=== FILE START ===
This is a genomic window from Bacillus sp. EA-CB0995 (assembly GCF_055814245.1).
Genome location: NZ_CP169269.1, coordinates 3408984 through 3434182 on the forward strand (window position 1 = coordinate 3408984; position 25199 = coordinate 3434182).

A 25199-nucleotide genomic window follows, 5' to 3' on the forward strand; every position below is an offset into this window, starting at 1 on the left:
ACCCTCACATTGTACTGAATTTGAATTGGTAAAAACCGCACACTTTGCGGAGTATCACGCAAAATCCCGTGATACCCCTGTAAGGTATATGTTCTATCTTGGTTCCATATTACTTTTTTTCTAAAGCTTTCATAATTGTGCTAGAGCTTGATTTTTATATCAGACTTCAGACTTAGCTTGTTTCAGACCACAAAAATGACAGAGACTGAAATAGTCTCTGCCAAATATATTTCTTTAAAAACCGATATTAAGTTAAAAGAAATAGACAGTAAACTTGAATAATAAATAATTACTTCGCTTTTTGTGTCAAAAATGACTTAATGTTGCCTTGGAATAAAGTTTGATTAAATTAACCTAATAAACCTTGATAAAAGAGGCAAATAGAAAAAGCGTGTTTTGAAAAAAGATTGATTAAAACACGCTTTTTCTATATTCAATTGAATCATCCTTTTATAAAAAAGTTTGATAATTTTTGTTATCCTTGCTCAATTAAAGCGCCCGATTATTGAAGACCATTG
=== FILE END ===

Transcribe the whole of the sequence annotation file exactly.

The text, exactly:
This is a genomic window from Bacillus sp. EA-CB0995 (assembly GCF_055814245.1).
Genome location: NZ_CP169269.1, coordinates 3408984 through 3434182 on the forward strand (window position 1 = coordinate 3408984; position 25199 = coordinate 3434182).

A 25199-nucleotide genomic window follows, 5' to 3' on the forward strand; every position below is an offset into this window, starting at 1 on the left:
ACCCTCACATTGTACTGAATTTGAATTGGTAAAAACCGCACACTTTGCGGAGTATCACGCAAAATCCCGTGATACCCCTGTAAGGTATATGTTCTATCTTGGTTCCATATTACTTTTTTTCTAAAGCTTTCATAATTGTGCTAGAGCTTGATTTTTATATCAGACTTCAGACTTAGCTTGTTTCAGACCACAAAAATGACAGAGACTGAAATAGTCTCTGCCAAATATATTTCTTTAAAAACCGATATTAAGTTAAAAGAAATAGACAGTAAACTTGAATAATAAATAATTACTTCGCTTTTTGTGTCAAAAATGACTTAATGTTGCCTTGGAATAAAGTTTGATTAAATTAACCTAATAAACCTTGATAAAAGAGGCAAATAGAAAAAGCGTGTTTTGAAAAAAGATTGATTAAAACACGCTTTTTCTATATTCAATTGAATCATCCTTTTATAAAAAAGTTTGATAATTTTTGTTATCCTTGCTCAATTAAAGCGCCCGATTATTGAAGACCATTG